The Kojima files sat untouched on Newcomer's desk for two years while another case ballooned around them. In 2006, Newcomer, again as Ted Nelson, but now with a handlebar mustache and a crappy van, went back undercover. This time, he chased a roving band of pigeon racers who killed hawks and falcons that threatened their birds. A few weeks into his new operation, Newcomer got a tip. Kojima was back and heading to the bug fair. Newcomer decided to engineer a run-in where Ted Nelson could apologize and clear the air. That May, Newcomer grabbed his video camera and headed back to the Los Angeles County Museum of Natural History. That's when he arranged to run headlong into Kojima in the corridor.

"What are you doing here?" Newcomer asked.

"No, what are you doing here?" Kojima replied.

The men shook hands. Ted Nelson said he was glad to see Kojima. He had, in fact, been meaning to thank him. Ted Nelson explained that someone had turned him in and, not knowing what to do, he'd fallen back on advice he'd once gotten from Kojima. When the cops showed up, he hadn't let them search his place, Ted Nelson said. He'd also kept his best stuff offsite. Kojima's wisdom had kept him out of prison, Ted Nelson said. He wanted him to know he was extremely grateful.

Kojima bought it; Newcomer could tell. The two men agreed to meet for lunch that afternoon. Two hours later over cold soup and cabbage at a Korean barbecue, Newcomer asked about Kojima's health. Kojima commented on Ted Nelson's new biker mustache. It almost seemed like the butterfly man was flirting. Both confessed they were still deep into the bug trade. Newcomer kept a hidden audio recorder running.

"You ever get those chimaeras?" Nelson asked. With wingspans that rival those of small robins, Ornithoptera chimaera, a spectacular species of birdwing butterfly, flutters above rainforest canopies in the South Pacific, feeding on the nectar of high-sprouting flowers. Logging, mining and the march of agriculture, particularly palm-oil plantations, have clobbered the plants they use for food and shelter.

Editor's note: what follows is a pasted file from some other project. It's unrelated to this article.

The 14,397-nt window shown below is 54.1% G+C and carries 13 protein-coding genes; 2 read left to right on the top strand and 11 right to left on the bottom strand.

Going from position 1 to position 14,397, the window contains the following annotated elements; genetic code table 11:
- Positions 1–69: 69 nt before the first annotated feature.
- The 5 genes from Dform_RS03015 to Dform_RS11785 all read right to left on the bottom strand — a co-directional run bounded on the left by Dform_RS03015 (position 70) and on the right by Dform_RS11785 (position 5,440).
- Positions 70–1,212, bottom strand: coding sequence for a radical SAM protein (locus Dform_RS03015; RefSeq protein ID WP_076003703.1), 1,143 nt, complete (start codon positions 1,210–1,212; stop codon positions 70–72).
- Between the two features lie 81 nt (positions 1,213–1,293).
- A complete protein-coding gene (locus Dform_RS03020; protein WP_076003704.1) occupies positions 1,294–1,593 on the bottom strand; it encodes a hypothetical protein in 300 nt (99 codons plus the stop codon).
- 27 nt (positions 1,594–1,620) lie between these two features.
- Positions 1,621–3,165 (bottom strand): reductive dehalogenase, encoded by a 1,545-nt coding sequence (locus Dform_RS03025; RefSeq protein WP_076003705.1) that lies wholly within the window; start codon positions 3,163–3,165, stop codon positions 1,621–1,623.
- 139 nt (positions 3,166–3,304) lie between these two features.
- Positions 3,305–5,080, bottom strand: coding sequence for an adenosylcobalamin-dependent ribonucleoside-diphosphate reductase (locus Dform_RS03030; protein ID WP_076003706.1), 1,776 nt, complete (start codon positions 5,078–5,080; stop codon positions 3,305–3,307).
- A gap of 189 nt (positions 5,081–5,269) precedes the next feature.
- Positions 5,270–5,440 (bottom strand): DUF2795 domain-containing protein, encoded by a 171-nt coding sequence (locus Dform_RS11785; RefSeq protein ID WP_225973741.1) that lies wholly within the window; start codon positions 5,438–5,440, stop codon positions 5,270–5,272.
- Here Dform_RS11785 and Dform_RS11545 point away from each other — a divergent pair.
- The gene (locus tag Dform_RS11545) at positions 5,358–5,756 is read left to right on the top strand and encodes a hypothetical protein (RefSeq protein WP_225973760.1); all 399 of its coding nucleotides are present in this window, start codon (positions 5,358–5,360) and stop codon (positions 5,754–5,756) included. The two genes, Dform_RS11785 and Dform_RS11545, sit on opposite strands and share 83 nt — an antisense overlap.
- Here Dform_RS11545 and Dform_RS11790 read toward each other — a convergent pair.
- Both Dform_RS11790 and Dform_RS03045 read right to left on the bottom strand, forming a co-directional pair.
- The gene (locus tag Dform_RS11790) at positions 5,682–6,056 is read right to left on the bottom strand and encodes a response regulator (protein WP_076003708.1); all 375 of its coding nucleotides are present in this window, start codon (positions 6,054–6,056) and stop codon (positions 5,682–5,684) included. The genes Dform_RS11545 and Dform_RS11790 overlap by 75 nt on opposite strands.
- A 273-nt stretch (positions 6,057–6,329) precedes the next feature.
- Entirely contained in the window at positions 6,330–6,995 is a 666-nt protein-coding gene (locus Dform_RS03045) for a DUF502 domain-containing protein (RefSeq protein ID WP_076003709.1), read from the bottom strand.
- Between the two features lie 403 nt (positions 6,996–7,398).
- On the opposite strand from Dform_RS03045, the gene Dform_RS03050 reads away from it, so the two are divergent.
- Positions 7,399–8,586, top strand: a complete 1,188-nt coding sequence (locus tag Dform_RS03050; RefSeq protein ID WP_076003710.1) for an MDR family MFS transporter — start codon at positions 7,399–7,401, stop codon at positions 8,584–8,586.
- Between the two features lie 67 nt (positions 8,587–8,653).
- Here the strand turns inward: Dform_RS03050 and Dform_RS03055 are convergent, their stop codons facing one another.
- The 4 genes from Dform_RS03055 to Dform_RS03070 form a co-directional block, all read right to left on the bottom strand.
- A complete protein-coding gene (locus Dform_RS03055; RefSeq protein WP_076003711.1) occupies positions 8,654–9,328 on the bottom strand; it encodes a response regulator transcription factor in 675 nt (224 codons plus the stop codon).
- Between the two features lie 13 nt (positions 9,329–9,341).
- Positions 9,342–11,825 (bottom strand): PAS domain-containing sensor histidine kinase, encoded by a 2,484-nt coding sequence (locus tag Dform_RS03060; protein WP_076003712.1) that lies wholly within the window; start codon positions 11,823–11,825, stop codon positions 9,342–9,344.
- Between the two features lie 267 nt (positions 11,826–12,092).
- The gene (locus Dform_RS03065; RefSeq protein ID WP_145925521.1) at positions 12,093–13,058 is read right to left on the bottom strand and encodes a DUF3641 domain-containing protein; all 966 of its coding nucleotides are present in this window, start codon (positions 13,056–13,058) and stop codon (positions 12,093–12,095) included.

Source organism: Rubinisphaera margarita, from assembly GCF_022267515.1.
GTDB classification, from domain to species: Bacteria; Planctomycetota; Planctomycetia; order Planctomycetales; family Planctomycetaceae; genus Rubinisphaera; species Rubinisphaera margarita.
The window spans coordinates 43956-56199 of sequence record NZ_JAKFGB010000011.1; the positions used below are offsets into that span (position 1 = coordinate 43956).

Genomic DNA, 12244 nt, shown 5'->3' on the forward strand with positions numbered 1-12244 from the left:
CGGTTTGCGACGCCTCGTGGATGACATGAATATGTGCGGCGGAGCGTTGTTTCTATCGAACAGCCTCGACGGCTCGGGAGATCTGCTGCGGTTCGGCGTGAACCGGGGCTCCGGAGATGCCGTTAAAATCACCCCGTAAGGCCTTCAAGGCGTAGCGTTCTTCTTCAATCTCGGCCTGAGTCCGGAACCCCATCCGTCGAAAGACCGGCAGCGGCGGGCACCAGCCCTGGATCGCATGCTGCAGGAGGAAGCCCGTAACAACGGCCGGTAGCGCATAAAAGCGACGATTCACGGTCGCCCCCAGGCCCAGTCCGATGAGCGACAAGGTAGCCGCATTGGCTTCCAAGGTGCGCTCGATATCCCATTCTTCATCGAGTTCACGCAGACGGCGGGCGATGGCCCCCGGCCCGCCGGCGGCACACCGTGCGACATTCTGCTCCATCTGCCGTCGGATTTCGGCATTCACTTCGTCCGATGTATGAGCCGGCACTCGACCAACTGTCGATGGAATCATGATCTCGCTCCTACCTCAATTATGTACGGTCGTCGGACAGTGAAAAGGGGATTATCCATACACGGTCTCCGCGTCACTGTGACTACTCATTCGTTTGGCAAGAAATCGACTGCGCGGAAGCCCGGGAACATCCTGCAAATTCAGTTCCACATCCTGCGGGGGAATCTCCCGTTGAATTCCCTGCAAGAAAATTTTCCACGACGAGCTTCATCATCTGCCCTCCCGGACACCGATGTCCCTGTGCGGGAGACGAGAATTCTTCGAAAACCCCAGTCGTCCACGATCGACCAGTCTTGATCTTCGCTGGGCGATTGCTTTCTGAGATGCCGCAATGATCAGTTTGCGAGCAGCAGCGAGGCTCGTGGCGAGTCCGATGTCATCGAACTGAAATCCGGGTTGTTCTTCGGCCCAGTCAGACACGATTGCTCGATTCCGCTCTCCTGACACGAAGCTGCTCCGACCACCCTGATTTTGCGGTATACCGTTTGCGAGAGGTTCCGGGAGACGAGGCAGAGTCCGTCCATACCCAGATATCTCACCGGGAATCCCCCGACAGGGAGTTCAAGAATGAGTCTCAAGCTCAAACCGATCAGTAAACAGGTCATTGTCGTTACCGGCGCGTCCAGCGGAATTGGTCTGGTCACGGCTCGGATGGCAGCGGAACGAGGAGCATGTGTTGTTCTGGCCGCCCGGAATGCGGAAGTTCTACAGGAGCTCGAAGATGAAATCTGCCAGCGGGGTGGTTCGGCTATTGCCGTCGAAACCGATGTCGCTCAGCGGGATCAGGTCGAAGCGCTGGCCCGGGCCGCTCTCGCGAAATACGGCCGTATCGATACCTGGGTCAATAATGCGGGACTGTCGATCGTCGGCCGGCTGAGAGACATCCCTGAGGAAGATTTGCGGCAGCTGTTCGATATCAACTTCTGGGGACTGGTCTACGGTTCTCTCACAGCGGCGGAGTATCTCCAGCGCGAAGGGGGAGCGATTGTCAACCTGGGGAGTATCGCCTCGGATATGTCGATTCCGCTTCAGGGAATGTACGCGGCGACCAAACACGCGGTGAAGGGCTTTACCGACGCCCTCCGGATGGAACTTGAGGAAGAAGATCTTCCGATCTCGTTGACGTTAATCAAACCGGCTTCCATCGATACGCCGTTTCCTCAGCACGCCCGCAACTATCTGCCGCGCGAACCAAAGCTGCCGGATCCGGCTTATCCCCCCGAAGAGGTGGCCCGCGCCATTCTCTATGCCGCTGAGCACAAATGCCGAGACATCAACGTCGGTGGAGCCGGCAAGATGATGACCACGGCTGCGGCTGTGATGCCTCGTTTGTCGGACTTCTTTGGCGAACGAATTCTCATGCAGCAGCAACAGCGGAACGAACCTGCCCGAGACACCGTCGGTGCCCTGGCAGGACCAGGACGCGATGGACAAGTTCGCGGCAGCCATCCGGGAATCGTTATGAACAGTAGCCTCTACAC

"Chimaeras? I think I have about 10 pairs," Yoshi said.

"What do you want for those?" Nelson asked.

Kojima was silent for exactly 10 seconds. "Chimaeras come from Papua New Guinea," he said between bites. "You can get them from Indonesia easy. But in Papua New Guinea … difficult."
Nelson plowed ahead. "Because Greg wants $236 for a pair."

Silence.

"I give them to you for … $70 or $80," Kojima said finally, and then laughed. "Don't buy from Greg."

"I don't, I don't, believe me," Nelson said.

They ate in silence. Kojima had ordered for them both, greasy beef and pork dishes. Newcomer, a strict vegetarian, forced it down.

"I might ask you to sell me those chimaeras," Nelson said after a time. "This would be for me. And then I'll resell them to someone else."

Kojima said he could send them by mail.

"What about customs?" Nelson asked. "Will they check it?"

"Express mail, no check."

Nelson asked if the butterflies would have permits.

"No permits." Then Kojima corrected himself. The butterflies would have permits. They just wouldn't be real.

Newcomer agreed to buy all 10 pairs.

Kojima loosened up more. He volunteered that he could get Ornithoptera alexandrae, the world's largest butterfly. It was the Holy Grail for collectors. With a wingspan the size of a football and exquisite, iridescent yellow-blue-green ring patterns, the male Queen Alexandra's birdwing is one of nature's most endangered and spectacular creatures, found in the rainforests of Papua New Guinea. Alexandras are banned from trade, but Kojima said he regularly shipped them from Papua New Guinea to Europe and then on to Japan and the United States, covering his tracks by mislabeling the packages. "We write down that it's a moth," Kojima said. Customs officials "don't know better."

Newcomer's heart pounded. Maybe he hadn't blown this after all. "I wonder if any of my customers would buy an Alexandra?" he asked, as if to himself.

"You be careful," Kojima warned. "You may lead them back to me."

After lunch, Kojima asked if Nelson could give him a lift to a Japanese sauna. In the car, Kojima talked casually about butterflies from faraway lands, which he also said he could find ways to bring into the U.S. He spoke openly of the men who frequented this sauna, men who sometimes propositioned one another right in front of him. "That right?" Newcomer said, again trying to sound disinterested. He let the moment pass but made a mental note. Men visited this sauna looking for sex. The revelation implied an escalating bond of trust. After three years of trying to put Kojima away, Newcomer was suddenly making quick progress.

"Have fun in there," Newcomer teased as Kojima stepped from the car. Kojima laughed and headed inside.